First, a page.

The 1957-1962 period was crucial for Terence Fisher. This chapter argues that it was a period of considerable achievement for the director. If one discounts Hammer's The Terror of the Tongs, Fisher was actually responsible for all of Hammer's costume horror films in the 1957-1962 period. Later, from 1962 onwards, Fisher's relationship with Hammer would become more sporadic, but during Hammer's initial burst of horror-related activity, Fisher was, even by his standards, astonishingly prolific on behalf of the company. The authority-subjection nexus around which Fisher's Dracula had been structured was carried over into The Revenge of Frankenstein, with a strict division observed between strong and weak men. Fisher's The Stranglers of Bombay offers a half-hearted, qualified and somewhat confused defence of certain aspects of British rule in India while the more interesting The Mummy traces the collapse of British authority.
Identity and culture in Clive Barker’s ‘The Forbidden’ and Bernard Rose’s Candyman
This chapter analyzes Clive Barker's 'The Forbidden' and Bernard Rose's Candyman, highlighting the feminine aesthetic of horror and how this is played out with respect to transformations of identity within horror film and fiction. It proposes that this form of comparative analysis, of the main elements of horror in a British story and its 'Americanised' Hollywood film version, can underscore the gendered dimensions of, and reactions to, horror narratives. The main themes of the short story, namely poverty, slums, class difference and folk culture, are easily mapped onto the film adaptation, replacing class with race as the main locus of the horror. In many respects, Candyman is a key text. Fans mention the strong female lead, the erotic appeal of the monster, their delight in the horrific imagery and themes, and a narrative that makes the viewer think.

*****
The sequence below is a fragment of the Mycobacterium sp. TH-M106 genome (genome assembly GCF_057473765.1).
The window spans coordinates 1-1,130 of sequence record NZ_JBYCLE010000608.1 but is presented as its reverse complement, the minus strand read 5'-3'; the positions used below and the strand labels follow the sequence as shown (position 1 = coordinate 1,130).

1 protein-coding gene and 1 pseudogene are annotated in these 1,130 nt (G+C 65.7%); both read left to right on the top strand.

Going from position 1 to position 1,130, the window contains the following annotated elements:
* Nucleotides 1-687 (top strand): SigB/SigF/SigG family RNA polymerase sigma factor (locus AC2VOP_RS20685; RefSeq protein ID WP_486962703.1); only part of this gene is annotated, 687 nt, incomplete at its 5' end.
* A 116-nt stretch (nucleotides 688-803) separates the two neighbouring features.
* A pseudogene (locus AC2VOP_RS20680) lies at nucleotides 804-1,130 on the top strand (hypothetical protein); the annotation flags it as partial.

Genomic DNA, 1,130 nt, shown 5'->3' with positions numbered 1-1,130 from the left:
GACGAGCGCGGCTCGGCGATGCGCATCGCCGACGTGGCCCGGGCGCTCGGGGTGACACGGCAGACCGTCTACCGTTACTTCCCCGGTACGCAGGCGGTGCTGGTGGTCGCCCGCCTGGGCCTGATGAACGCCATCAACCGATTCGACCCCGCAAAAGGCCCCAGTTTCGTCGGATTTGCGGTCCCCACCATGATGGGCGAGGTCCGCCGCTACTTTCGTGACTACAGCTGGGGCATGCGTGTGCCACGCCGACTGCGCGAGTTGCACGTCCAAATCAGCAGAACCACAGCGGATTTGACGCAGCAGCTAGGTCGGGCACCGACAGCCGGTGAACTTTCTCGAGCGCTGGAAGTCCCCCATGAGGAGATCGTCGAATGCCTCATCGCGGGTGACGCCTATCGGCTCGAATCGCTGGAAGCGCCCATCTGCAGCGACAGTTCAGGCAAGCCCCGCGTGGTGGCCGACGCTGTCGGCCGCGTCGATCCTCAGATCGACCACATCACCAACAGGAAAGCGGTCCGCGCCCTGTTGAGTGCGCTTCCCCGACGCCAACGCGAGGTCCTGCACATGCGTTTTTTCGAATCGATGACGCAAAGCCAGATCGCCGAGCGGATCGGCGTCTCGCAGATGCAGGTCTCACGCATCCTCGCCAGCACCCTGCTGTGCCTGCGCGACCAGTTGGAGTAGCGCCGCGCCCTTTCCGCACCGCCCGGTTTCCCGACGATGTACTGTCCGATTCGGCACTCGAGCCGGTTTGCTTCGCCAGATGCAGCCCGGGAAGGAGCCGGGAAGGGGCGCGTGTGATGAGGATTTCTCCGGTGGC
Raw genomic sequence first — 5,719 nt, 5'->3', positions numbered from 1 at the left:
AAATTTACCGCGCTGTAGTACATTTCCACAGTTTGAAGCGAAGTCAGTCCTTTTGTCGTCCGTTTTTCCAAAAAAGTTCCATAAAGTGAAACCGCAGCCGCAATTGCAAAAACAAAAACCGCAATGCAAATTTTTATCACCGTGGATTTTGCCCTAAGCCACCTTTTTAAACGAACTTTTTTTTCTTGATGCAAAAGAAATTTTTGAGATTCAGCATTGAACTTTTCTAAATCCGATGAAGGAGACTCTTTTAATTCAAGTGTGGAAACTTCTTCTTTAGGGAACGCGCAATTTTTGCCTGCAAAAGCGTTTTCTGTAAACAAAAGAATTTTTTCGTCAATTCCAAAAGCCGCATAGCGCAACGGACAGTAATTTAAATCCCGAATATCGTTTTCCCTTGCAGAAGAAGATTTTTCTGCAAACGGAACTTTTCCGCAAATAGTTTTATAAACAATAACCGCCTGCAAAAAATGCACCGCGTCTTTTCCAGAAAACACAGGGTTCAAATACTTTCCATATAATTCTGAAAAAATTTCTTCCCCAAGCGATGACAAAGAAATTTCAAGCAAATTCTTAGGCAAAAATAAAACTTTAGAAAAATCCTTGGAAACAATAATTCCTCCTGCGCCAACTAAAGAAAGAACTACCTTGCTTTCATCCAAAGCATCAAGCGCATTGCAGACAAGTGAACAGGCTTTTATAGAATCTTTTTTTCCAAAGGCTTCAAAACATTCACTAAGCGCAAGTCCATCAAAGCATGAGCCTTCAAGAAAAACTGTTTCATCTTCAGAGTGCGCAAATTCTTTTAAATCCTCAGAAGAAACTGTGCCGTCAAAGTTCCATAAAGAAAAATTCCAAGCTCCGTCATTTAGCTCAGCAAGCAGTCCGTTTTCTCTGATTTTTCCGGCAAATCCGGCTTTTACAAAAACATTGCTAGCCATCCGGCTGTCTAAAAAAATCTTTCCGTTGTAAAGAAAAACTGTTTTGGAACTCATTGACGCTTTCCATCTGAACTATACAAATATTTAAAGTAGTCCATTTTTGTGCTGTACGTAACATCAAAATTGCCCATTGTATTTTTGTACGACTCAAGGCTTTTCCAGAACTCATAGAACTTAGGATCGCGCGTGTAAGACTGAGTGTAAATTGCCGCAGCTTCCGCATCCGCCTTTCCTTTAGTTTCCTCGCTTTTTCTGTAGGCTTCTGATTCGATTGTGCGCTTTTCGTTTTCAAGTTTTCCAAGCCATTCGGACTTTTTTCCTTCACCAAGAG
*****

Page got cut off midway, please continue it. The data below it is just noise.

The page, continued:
Adapting the metaphor of psychopathology to look back at the mad, monstrous 80s
This chapter examines American Psycho and Donnie Darko, two films that look back at aspects of the American experience in the 1980s. These titles represent only two out of a larger series of recent 'Monstrous 80s' films, including Capturing the Friedmans and Monster. Each of these films adopts the framework and language of psychopathology in contextualising its monstrous protagonist. The apocalyptic tenor of the films suggests an emerging national metaphor, as if the cultural pathology which was latent in the 1980s is finally becoming manifest in the retrospective understanding of history. The retrospective analysis of US history through film and the overarching metaphors of psychopathology and prophecy that characterise the cycle of movies are explored as constituting an adaptive interpretive process in the horror genre. Horror films are consistently reactionary in terms of their internal politics and serve to reinforce normative values and ideas.
This introduction presents an overview of the key concepts discussed in the subsequent chapters of this book. The book shows that Terry Gilliam sometimes enjoyed a remarkable degree of financial support and creative freedom, especially with films linked to Monty Python. Gilliam employs an extraordinary variety of genres: medieval comedy; children's historical adventure; dystopian satire; the fantastic voyage; science fiction; Gonzo Journalism; fairy tale; and gothic horror. Peter Greenaway speaks of admiring Gilliam and fellow Python Terry Jones for their anarchy and irreverence. Derek Jarman puts 'glorious Terry Gilliam's Brazil' on a very short list of British 1970s and 1980s films he would keep. Gilliam's American work in the 1990s determines that he does appear in British Cinema of the 90s. The book argues the centrality of hybridity to Gilliam's films.
As in the case of the major European film industries, Australia's history of filmmaking represented a source of nostalgia, pride and regret for those who sought the rebirth of the national cinema during the 1970s. The standard to which all other national forms of film expression are compared is that of Hollywood, and the American film industry casts an equally long shadow in economic terms. The ideological purpose behind the dominant representations and images of nationhood produced by the Australian cinema is linked to enduring colonial, cultural associations. The stereotypes of Australianness which emerged in early, successful or favoured cinematic representations have entered the consciousness of local and foreign audiences. The Adventures of Barry McKenzie and They're A Weird Mob stressed the contrasting commercial and generic influence of America in Australian cinema. These films depict the solitary Australian either abroad or at home and successful at home and overseas.